Traveling outside the U.S. with food allergies is possible with some careful planning.
Hi! I'm a young adult studying accounting, and I'm passionate about baking, crafting, soccer, and advocating for food allergies. I was diagnosed with an anaphylactic peanut allergy at 13 months old.
Traveling with food allergies can be reason enough for a panic attack. The constant wiping down, looking over your shoulder, and questioning is no small task. It’s difficult to do, but here are some of my best tips to make any vacation a million times better.
1) Book an airline that doesn’t serve your allergen (if possible). I normally fly American Airlines because they don’t serve peanuts. Although they won’t announce that there is an allergy onboard, they do let me pre-board. This allows me to fully wipe down my seat. I also use an airplane seat cover that is all clean! I never eat the food served on an airplane. It seems risky when you’re 30,000 feet in the air to try something new. Instead, I bring plenty of snacks, from sweets to savory, extra meals, and sandwiches. Make sure you pack enough food in case your flight is delayed.
2) Travel somewhere with no language barrier. My top destinations are Canada and England. I’ve luckily also been able to take a trip to Portugal, but my dad speaks Portuguese. By being able to effectively communicate the severity of your allergy to other people can put you at so much ease! I also love to travel to Canada because they are very aware of allergies, and there are plenty of bakeries that are peanut free! It’s like heaven. England also has very strict labeling instructions, so you will always know if an allergen is in or may be contained in your packaged food.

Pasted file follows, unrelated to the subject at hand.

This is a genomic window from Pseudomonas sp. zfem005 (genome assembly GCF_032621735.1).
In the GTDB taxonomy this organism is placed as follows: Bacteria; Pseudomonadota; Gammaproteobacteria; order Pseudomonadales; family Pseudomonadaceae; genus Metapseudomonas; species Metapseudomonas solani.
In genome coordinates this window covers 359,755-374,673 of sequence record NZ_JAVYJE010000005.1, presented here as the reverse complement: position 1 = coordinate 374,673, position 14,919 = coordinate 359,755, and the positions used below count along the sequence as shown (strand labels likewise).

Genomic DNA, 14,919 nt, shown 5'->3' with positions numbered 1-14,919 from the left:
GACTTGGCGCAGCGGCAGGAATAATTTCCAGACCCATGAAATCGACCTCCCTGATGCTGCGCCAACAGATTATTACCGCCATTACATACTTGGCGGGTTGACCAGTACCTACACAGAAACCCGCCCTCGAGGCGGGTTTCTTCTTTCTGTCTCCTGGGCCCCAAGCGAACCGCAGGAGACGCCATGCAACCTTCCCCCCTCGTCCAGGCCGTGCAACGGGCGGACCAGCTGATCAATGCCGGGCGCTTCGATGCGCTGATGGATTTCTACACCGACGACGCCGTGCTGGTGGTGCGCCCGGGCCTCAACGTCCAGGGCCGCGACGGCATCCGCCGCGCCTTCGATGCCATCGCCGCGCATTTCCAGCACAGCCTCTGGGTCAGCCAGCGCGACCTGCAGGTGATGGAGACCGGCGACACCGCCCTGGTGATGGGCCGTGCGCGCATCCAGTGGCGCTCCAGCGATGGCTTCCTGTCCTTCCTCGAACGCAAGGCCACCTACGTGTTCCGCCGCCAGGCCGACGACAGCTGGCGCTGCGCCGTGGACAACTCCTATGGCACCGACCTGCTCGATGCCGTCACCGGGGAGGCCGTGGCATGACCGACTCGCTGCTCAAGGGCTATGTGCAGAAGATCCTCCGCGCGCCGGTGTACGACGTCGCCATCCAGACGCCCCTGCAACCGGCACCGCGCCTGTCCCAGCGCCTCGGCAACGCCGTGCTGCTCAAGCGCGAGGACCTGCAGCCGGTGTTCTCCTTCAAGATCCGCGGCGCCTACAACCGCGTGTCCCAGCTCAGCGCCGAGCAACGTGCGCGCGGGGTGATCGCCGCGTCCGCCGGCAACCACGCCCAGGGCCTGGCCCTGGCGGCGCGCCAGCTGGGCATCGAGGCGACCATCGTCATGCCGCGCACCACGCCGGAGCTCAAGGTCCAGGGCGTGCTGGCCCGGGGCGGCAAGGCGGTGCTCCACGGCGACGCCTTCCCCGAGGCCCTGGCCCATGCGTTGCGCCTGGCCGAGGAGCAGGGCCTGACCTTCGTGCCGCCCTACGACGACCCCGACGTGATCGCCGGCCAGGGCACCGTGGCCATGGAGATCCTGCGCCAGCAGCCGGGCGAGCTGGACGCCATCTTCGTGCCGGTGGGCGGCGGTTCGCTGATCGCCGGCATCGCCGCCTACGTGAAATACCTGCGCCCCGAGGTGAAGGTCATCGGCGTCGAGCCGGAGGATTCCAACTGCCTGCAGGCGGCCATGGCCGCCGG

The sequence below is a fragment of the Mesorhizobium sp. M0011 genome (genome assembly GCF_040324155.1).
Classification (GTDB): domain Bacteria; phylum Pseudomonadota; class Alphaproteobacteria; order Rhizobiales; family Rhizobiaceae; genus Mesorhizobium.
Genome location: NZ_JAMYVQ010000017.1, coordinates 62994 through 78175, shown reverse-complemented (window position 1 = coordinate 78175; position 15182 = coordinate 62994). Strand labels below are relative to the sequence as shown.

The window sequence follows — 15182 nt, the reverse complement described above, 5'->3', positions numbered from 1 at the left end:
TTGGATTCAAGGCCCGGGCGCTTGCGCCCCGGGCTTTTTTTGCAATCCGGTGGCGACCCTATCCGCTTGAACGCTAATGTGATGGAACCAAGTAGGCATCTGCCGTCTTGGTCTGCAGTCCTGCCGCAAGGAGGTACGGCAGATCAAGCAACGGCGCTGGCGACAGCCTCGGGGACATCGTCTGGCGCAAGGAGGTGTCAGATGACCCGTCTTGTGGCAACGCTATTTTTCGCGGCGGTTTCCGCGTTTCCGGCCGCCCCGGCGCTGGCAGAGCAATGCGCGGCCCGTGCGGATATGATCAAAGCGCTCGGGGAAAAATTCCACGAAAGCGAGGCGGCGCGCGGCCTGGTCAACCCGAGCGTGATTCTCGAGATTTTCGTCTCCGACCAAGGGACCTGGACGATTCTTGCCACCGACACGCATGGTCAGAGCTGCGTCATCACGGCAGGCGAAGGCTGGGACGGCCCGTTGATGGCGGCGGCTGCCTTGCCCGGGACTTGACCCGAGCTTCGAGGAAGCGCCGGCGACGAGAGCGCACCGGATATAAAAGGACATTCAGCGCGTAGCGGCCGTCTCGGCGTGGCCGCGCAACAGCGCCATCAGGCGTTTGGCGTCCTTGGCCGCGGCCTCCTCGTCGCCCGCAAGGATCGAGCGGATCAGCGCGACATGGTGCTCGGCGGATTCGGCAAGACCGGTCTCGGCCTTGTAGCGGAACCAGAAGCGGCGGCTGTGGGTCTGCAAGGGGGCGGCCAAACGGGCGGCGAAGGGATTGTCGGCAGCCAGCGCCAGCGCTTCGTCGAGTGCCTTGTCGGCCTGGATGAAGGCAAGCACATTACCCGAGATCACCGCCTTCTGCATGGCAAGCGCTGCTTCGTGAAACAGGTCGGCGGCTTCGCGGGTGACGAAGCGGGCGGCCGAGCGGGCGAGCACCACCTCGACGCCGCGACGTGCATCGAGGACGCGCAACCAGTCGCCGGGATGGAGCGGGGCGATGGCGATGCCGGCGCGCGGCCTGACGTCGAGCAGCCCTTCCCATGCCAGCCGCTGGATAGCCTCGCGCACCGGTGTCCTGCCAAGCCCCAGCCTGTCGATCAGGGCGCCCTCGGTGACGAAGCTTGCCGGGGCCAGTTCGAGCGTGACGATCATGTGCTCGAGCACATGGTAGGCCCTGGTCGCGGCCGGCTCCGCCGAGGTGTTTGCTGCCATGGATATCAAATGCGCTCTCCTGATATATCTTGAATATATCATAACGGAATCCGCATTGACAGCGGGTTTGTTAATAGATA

3) Print out a chef card and laminate it. I carry these in my wallet. Print several in case it gets lost in the kitchen. When I order my food, I hand the card to the wait staff and ask them to give it to the chef. It explains what I am allergic to and how to avoid cross-contamination. I print it on bright colored card stock so it's easier to catch the chef's attention.
4) Call ahead and do your research. Call around to find a safe restaurant. It is much easier to do ahead of time than trying to find somewhere when you are hungry.
5) I try to bring breakfast foods with me that I can make in the hotel room. Eating breakfast out is almost impossible with a peanut allergy. I will ask the hotel for a small fridge and bring things like bagels and cream cheese or cereal and milk.
6) Try to stay in a place that has a kitchen. If you cannot find safe restaurants, I will go to the local store and make my meals in the kitchen. Sandwiches for the day out. If I am in another country where I cannot read labels or am not sure if something is safe, I buy fresh products, such as chicken, fruits, and vegetables. And I will take my own safe bread with me because that can always be hard to find. And remember to take a cooler so you can take your lunch along with you for the day!
7) Bring people with you that you trust! If those traveling with you know how to handle your allergy, it can make your trips much more relaxing and memorable.
8) If nothing else, go to a culture that traditionally does not use your allergen in their cooking. I’ve never been to Thailand or China because it is common to use peanuts there.